time. Unfortunately the speaker did only give an academic idea on how
to test RESTful WebServices, but was lacking of answering those
questions coming from practical thoughts on automated testing.

Vaadin - (Joonas Lehtinen)

Vaadin is a java framework for developing rich web applications. It is
built on top of Google’s GWT and promises to allow java developers to
focus on writing java code, hiding all the javascript, html and CSS
implementation details. Programming is very similar to traditional
desktop programming, using events and listeners rather than requests
and responses.

So why use vaadin?

Yet another java web framework? Yes, but this one stands out from the
others in my opinion. The client side code (javascript, html) is
generated auto-magically by Vaadin (using GWT under the hood). The
developer does not have to spend time debugging javascript
incompatibilities between different browsers or synchronising state
between the client and server models and can instead focus on the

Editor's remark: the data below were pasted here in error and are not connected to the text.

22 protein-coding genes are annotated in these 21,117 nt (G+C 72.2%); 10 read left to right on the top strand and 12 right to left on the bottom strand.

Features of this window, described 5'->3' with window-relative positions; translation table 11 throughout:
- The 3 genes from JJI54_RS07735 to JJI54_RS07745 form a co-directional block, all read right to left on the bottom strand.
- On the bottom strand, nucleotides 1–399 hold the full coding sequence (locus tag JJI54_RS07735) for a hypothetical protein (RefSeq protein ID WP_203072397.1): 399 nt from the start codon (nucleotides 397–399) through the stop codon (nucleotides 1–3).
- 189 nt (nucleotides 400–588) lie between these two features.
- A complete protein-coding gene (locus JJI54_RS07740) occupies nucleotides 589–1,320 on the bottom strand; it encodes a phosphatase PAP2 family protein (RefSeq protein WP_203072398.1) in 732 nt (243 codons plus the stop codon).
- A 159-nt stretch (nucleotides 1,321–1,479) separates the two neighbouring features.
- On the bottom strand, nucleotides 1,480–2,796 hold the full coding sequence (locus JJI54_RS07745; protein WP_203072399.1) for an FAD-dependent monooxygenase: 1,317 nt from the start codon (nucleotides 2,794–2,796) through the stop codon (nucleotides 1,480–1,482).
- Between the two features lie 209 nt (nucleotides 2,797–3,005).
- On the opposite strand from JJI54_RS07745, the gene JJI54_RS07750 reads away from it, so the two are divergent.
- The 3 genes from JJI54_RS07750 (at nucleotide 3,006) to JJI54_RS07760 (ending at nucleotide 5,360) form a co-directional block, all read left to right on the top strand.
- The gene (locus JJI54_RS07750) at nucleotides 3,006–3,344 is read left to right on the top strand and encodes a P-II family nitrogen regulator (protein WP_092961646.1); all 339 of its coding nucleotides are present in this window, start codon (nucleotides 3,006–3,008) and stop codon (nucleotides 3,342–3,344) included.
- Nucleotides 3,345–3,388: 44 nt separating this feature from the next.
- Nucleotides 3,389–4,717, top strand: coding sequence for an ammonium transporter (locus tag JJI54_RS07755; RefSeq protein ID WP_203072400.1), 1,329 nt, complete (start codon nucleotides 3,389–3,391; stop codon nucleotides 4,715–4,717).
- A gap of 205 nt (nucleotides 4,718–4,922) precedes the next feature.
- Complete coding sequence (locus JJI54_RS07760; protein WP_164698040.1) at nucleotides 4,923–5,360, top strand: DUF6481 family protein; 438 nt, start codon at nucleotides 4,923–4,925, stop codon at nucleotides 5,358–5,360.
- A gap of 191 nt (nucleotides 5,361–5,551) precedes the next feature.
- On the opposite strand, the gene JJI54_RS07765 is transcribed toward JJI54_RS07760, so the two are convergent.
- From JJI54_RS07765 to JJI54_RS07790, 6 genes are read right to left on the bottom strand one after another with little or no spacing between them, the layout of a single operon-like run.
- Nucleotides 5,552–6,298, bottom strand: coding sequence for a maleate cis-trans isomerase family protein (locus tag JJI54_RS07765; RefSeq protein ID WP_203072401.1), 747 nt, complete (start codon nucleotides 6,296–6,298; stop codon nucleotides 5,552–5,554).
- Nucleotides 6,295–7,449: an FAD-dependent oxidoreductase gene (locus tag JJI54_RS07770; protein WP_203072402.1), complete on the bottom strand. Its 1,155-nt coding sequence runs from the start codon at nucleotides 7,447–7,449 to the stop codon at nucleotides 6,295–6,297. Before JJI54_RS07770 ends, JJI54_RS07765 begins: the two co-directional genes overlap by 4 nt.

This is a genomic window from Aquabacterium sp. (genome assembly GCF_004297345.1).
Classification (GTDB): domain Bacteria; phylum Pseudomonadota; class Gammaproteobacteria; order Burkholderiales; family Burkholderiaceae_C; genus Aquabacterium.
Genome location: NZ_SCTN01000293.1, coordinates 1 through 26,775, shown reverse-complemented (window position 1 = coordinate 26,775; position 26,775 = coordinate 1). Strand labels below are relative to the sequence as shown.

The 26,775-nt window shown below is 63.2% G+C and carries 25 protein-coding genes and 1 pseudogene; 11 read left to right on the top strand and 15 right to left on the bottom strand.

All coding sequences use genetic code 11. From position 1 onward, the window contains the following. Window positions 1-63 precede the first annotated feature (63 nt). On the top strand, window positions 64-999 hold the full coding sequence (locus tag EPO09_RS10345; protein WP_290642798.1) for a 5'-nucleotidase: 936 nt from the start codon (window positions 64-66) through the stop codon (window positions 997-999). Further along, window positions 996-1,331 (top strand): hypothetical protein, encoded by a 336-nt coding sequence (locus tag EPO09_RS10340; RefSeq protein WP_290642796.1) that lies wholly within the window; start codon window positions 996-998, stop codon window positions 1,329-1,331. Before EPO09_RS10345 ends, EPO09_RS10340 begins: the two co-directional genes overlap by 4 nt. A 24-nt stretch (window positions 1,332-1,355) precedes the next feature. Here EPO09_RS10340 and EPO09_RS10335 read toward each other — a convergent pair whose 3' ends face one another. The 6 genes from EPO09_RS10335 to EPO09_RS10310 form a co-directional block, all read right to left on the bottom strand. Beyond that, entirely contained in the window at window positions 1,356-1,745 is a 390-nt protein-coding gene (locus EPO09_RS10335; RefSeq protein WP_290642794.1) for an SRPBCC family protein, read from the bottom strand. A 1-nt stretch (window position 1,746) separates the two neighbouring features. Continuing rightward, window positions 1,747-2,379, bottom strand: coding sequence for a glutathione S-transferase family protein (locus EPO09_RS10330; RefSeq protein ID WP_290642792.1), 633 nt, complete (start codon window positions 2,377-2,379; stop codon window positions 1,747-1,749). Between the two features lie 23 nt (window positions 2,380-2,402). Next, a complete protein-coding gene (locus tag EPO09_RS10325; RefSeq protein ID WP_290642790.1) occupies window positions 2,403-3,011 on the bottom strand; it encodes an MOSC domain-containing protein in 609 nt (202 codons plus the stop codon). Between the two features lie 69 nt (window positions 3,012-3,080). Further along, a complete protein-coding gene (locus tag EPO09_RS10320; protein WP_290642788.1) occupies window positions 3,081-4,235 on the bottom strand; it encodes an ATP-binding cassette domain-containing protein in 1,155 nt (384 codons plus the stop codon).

implementation logic. The low level implementation details - for
example AJAX or data binding between widgets, is hidden from the
developer. On top of that the online documentation is plentyful, an
free e-book is available for getting up to speed quickly and there is
lots of sample code available on how to use the individual
widgets. Custom widgets developed by the active vaadin community are
made available (via MVN) for other vaadin users.

On the down side Vaadin applications are not as scalable as
traditional web applications. The memory footprint is higher due to
all client state being stored on the server side. That said
performance bottlenecks will occur in lower down layers long before
they are present within the GUI. Support for RTL (right-to-left)
languages is unfortunately missing and is not on the roadmap for
future releases of Vaadin (yet).

My overall impression of the talk was very good. Joonas created a demo
web application from scratch, demonstrating how easy and productive it
is to develop with vaadin.

Author: Roland Huß
Categories: devoxx, java, development
Monitoring-Workshop 2017 12./13.9. Düsseldorf